In Reviews




Happy Death Day 2U is not the horror movie you are hoping to see, for better and for worse. Maybe it’s wrong for me to expect much from a movie that doesn’t deserve a sequel in the first place, but Happy Death Day– Blumhouse’s surprise hit of 2017- was an enjoyable enough horror take on Groundhog Day to earn a follow-up, and in 2019 a little originality goes a long way. Director Christopher Landon returns behind the camera, with star Jessica Rothe as snarky sorority girl Tree Gelbman, subjected to being killed over and over again till she learns a lesson. This time around Happy Death Day 2U has a sci-fi spin, the script written by Scott Lobdell and Landon, with Tree trapped in a time-loop. I’d say it’s a valiant effort, with an enjoyable first 30-minutes, but in the end Happy Death Day 2U ends up with cake all over it’s face.

Things pick up where we left off, Tree and Carter’s (Israel Broussard) newfound romance is blossoming, subjecting roommate Ryan (Phi Vu) to sleeping in his car. As the day progresses, Ryan briefly becomes the repeated victim of the slasher with a baby mask, waking up again in his car, only for the script to flip Tree back to her birthday of multiple deaths. It’s all because of Ryan’s college thesis- a giant orb called “Sissy”- has opened up a time portal sending Tree back to an alternate dimension. The catch-22 for our heroine is that she’s been sent to a time where her mother is still alive, but Carter is dating the snotty Danielle (Rachel Matthews), forcing Tree to choose between her past and her present. 

Honestly, I didn’t completely hate HDD2. If anything, this is a movie that has guts to dash any expectations of the audience. This is not a horror movie, it’s more of a comedy, mixed with a sentimental message to tell people you love them when you have a chance. You expect HDD2 to be gooey with blood, not gooey with love. When we jump into all the dimensions, things turn into a John Hughe’s film- think The Breakfast Club, only with more death. There are Back to the Future references, They Live posters on the wall, it is obvious that Landon has an idea how to have fun with his characters, unfortunately there are so many things going on, none of it ever merges together.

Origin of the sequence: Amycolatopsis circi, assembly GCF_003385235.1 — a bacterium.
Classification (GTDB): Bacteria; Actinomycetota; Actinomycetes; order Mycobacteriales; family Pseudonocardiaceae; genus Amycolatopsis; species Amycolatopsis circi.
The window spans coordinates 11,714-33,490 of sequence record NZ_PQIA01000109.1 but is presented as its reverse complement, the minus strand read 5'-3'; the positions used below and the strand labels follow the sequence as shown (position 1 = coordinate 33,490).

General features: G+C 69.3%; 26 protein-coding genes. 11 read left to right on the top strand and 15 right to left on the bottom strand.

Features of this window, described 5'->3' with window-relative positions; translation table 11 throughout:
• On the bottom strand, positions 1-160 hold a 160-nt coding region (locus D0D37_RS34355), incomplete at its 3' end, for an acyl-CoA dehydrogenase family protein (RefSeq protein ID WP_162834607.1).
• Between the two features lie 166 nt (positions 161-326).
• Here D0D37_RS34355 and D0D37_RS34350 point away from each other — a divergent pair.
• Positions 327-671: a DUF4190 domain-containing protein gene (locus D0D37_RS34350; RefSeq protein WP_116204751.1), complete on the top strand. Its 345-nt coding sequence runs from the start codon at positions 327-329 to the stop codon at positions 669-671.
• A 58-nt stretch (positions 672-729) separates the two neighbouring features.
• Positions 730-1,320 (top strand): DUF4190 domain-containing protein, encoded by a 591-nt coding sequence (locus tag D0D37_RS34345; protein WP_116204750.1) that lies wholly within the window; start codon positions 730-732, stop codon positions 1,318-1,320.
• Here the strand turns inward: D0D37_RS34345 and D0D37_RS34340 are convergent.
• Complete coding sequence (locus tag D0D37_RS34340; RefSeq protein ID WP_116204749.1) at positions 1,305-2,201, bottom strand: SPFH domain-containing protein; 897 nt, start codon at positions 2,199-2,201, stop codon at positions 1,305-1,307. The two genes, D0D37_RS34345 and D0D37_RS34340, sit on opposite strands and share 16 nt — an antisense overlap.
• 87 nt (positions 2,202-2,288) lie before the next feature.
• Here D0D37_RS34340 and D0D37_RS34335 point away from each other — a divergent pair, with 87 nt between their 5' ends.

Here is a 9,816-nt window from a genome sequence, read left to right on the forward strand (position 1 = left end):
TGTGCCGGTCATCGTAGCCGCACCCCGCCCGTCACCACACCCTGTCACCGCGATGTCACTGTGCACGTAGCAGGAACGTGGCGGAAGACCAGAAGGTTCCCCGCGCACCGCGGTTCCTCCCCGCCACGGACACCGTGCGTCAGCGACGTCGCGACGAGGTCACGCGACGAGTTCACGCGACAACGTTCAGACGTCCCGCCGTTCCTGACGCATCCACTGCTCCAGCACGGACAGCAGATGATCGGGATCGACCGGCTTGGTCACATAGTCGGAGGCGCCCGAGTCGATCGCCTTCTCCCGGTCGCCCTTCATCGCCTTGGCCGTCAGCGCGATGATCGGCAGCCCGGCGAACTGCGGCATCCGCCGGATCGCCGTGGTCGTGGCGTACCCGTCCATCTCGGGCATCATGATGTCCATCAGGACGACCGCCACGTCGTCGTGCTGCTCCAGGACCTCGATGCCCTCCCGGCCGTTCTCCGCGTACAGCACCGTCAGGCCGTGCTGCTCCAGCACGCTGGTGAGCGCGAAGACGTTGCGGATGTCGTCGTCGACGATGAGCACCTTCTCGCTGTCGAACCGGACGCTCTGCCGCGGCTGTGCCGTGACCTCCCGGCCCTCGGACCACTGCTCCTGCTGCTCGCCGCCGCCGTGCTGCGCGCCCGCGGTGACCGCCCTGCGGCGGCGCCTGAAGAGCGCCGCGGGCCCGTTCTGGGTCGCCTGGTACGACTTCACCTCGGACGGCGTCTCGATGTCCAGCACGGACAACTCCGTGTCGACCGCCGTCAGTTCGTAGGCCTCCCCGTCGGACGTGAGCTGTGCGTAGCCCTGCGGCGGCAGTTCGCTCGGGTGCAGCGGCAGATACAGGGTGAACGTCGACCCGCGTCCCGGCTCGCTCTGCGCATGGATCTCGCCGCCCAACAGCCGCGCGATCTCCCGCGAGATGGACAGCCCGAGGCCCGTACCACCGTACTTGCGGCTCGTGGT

The second and third acts revolve around the group trying to find a way to get Tree back to the dimension she chooses. In the control of a more sure handed director, Happy Death Day 2U would be a home-run. Instead, Landon squanders all the momentum gained in the beginning. As you might expect, there’s a montage of various deaths, a few laughs, but the end of Happy Death Day 2U is a mess. I had a hard time coming to grasps with the fact that I was supposed to care about these characters more than I did. Rothe is a star, clearly the best part of this series, but do we need to invest this much? Somewhere along the line Landon forgets to keep having fun, and takes the dramatics too serious. 

Happy Death Day 2U is a mixed bag. I found a lot to enjoy- Rothe’s confidence is infectious (seriously, cast her in more movies) and I applaud the daring choice to flip the genre on the audience, but was let down by the sloppy filmmaking. I wouldn’t blame you for enjoying Happy Death Day 2U, there’s enough fun to have again and again and again. I just think the better movie is somewhere in a different dimension. 


Written by: Leo Brady

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